The inimitable Nastasia and her lackey of a partner, moi, leaving Gloucester late last night. We spent the day along the shoreline, snapping some rather iconic New England scenes with photographer Conor Doherty, suffering sunshine in the name of fashion. [Photograph courtesy of Conor Doherty.]
I’ll admit it: I’m starting to really like living in New England.
August 18th will mark the 3rd anniversary of my move to Massachusetts. But I’m not big on anniversaries. Hell, hardly any of my friends even know my birthday because I find such celebrations contrived. Why ‘celebrate me’ on the day I was born? I didn’t have much to do with that event, really, and all things considered, would probably have done it a bit differently. But that’s neither here nor there. Back to that anniversary…
When I first moved to Boston I was a foreigner. The city felt new, fresh, alive and utterly alien–a city to be explored and discovered, on my own terms. To say I was excited would be a gross understatement of the situation. I was ecstatic. Then came the inevitable realization that I had uprooted myself in almost every possible way, and, not long after, a near-violent loathing for Boston and for its people. What seemed like the best capricious decision I had ever made took a rather nasty turn to the contrary. How I had not considered that what was attractive to me about Boston also meant I would have to start over completely?
My greatest hurdle was not professional, it was personal: I couldn’t make a friend to save my life. Experience has taught me that my personality is a polarizing one: you either love me or you hate me. But Bostonians didn’t react that way at all. Generally speaking, they were perfectly indifferent. Cold, even. I spoke to nearly ever stranger on the street, complimented more women for their hair or their handbag than bears repeating (this works wonders in California, LET ME TELL YOU), and made more futile attempts at friendship than I can suffer to share. A lot of side eye, a lot of “I’m sorry, who are you and what is that you are wearing?” And goddamn was it discouraging.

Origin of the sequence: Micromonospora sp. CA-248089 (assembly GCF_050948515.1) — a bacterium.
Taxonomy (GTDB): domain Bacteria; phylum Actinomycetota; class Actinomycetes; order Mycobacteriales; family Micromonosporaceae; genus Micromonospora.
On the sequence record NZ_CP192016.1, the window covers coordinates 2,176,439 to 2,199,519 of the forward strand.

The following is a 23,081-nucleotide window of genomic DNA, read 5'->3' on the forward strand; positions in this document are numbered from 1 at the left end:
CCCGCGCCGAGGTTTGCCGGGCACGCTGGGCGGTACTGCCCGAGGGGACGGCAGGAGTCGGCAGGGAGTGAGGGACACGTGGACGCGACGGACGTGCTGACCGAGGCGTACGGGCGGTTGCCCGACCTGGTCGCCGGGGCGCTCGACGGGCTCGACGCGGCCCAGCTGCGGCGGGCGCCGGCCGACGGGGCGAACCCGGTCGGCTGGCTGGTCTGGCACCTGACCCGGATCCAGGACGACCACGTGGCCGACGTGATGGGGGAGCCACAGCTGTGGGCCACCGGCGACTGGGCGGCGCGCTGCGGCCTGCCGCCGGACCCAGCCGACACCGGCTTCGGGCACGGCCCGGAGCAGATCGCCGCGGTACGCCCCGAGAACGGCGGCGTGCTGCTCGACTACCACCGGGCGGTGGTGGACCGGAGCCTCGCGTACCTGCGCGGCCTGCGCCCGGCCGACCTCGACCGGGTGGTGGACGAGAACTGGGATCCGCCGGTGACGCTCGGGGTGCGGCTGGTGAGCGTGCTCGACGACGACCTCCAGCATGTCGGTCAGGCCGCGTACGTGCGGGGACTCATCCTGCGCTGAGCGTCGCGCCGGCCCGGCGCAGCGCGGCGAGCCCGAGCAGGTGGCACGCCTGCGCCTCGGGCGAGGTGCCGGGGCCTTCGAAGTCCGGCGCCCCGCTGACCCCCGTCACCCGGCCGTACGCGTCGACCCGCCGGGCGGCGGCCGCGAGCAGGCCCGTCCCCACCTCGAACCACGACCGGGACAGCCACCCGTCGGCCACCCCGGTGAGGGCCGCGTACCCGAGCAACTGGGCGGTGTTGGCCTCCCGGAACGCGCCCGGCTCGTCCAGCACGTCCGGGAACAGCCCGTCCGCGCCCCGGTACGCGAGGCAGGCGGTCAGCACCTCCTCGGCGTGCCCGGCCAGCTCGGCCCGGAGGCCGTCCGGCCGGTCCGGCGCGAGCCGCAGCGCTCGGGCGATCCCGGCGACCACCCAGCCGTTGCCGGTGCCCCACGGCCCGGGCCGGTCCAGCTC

But I’m one stubborn SOB. I wasn’t about to pack up and head back to sunny Santa Barbara, no matter how many people told me to do just that. One man’s narcissism being another man’s determination, I decided I was staying. Whether you (or I) liked it or not.
This isn’t a David v. Goliath story, and I certainly won’t go the way of Phineas or Gene, so I’ll just cut to a year later, when I began to find my rhythm here in Boston…
First, I met Katie Archambault and Rachel Moniz at the Liberty Hotel. I can only imagine how annoying I must have been: overeager, vaguely deferential, just plain schoolboy excited. But from that very first meeting, both were supportive of my ideas, my initiatives, even my many (many!) idiosyncrasies. Katie just smiled at me and said nonchalantly, “Yes, sure, let’s do a show.” Uh, wait, this is Boston. It can’t be that easy, right? But it was, and confused as I may have been I was delighted they seemed to be in my corner. These two were the first to let me do what I do, to trust me enough to really explore some creative territory, and I am forever grateful to them for that confidence, and that opportunity.